The COVID-19 pandemic has highlighted the high costs that unchecked externalities – such as those resulting from people not wearing face masks – can impose on an economy and society. Economists must begin to examine how these costs can be reconciled with ordinary consumption.
COVID-19 and its collateral damage continue to leave a trail of devastation around the world. Millions of businesses have closed, with many having no realistic prospect of reopening. Millions of people have lost their jobs. Millions are without health care. Some families are suffering from food insecurity for the first time. While the well-to-do can manage by using their savings, those who live from paycheck to paycheck, or hand to mouth, are suffering unfathomable hardships.
The pandemic also poses an almost impossible problem for traditional economic thinking. Most economists believe that the price mechanism will allocate resources efficiently, if not equitably, and that competition will maximize national income. But this assumes, crucially, that the activities of individuals or firms do not directly affect those of other agents, except through price signals in the market that indicate the scarcity of a product.
Economists refer to these effects as “externalities,” and divide them into external economies and diseconomies, depending on whether they are positive or negative. Such externalities prevent resources from being allocated efficiently.
Consider the decision whether or not to wear a face mask. In the absence of a pandemic, the demand for and supply of masks reflect the benefit and cost of producing them. Mask wearers will be protected from harmful substances in the air, but will incur costs: inconvenience, some discomfort, a possible loss of physical attractiveness, and of course the price of the mask. The market will equate the benefit and the cost, and scarce resources will be used in adequate amounts.
But this is not the case when externalities exist, as with COVID-19. Today, wearing a mask will deliver many benefits beyond those to the individual mask wearer. If the wearer is infected, the mask will prevent transmission of the coronavirus to friends, and further to friends of friends.
Here, the market fails, because the benefit of wearing a mask is far higher than what a single individual would estimate for themselves. National or municipal governments must therefore intervene and make it mandatory for all residents to wear one.
By requiring everyone to wear a mask, rather than leaving the decision to personal choice, a community can better protect itself from the substantial ravages and suffering caused by COVID-19. I live in Connecticut, where the state’s governor and his pandemic task force have responded appropriately and done a good job of containing the virus. The state has so far been one of the most successful in the United States in terms of infection and mortality rates. By contrast, governors of other, mostly southern, states refused to listen to scientists and health experts, and thus did not mandate mask wearing or enforce shelter-in-place orders and social distancing guidelines.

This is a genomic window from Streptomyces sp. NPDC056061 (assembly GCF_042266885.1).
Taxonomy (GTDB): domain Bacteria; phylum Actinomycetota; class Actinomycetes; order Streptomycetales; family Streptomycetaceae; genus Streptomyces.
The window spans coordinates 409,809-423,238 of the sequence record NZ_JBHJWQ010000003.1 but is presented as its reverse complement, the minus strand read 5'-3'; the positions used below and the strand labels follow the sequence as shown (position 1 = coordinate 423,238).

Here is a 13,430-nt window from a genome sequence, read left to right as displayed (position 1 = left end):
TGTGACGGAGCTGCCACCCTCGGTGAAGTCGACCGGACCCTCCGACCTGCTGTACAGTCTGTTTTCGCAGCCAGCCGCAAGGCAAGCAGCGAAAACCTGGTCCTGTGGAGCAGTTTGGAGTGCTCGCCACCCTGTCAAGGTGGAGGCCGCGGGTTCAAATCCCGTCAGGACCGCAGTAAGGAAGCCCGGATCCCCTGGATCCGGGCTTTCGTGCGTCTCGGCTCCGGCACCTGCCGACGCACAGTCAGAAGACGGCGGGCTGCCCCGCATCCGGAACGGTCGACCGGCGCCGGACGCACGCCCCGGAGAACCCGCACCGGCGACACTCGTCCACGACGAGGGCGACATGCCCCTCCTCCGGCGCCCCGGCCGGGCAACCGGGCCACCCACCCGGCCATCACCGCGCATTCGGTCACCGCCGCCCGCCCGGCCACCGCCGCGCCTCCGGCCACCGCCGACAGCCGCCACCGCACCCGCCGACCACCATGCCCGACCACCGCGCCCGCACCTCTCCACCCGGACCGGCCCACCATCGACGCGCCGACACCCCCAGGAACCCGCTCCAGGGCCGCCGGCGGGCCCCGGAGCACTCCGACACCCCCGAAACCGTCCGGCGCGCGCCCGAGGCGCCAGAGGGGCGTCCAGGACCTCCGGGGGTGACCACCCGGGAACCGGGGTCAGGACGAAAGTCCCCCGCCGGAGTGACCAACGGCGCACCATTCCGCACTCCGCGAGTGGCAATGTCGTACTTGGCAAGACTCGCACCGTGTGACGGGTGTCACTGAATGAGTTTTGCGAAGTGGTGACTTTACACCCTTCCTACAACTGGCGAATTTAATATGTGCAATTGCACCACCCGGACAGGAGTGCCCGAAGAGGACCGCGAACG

Similar externalities, or technological diseconomies, exist with respect to the environment. If a firm freely disposes of a large amount of sewage or air pollutants, then it is not paying the cost of the harm that its discharges or emissions will cause. The company is thus producing the substances in far greater quantities than a comparison of social cost and social benefit would deem adequate.
Yet, US President Donald Trump’s neglect and dismantling of environmental regulations encourages such behavior, because it enables many firms to avoid the cost of external diseconomies and impose additional hazards on society. Environmental deregulation assumes away the externalities the regulations were intended to address.
This reflects a broader mindset shared by Trump and leading Republicans such as Senate Majority Leader Mitch McConnell. It is reflected in a lack of compassion or empathy for others, particularly non-white people and other marginalized groups – many of them US citizens – who are suffering from poverty or illness. One can only assume that Trump and those like him are unable to regard others as entitled to comparable concern and respect as those in their wealthy, rarefied circles.
But we can turn for inspiration to Guido Calabresi, the US Circuit Court Judge and Professor Emeritus at Yale Law School who, along with the late Nobel laureate economist Ronald Coase, laid the foundations of the interdisciplinary “law and economics” approach. Calabresi highlighted the importance of social justice and the serious impact of sudden income fluctuations on people involved in accidents – very similar to what many are experiencing during the current pandemic.
In his book The Future of Law and Economics, Calabresi explores a new approach that incorporates externalities into consumption. In particular, he argues that a legal system which reflects people’s compassion toward one another may help to create a more equitable society.
Calabresi’s idea is especially welcome and enlightening at a time when too many leaders are neglecting the struggles and pain of their fellow citizens. Perhaps close study of Calabresi’s argument and propagation of his ideas among policymakers would contribute to fostering a much-needed sense of social solidarity in a world where the self-absorption of some is a threat to all.
Koichi Hamada is Professor Emeritus at Yale University and a special adviser to Japanese Prime Minister Shinzo Abe.
Read the original article on project-syndicate.org.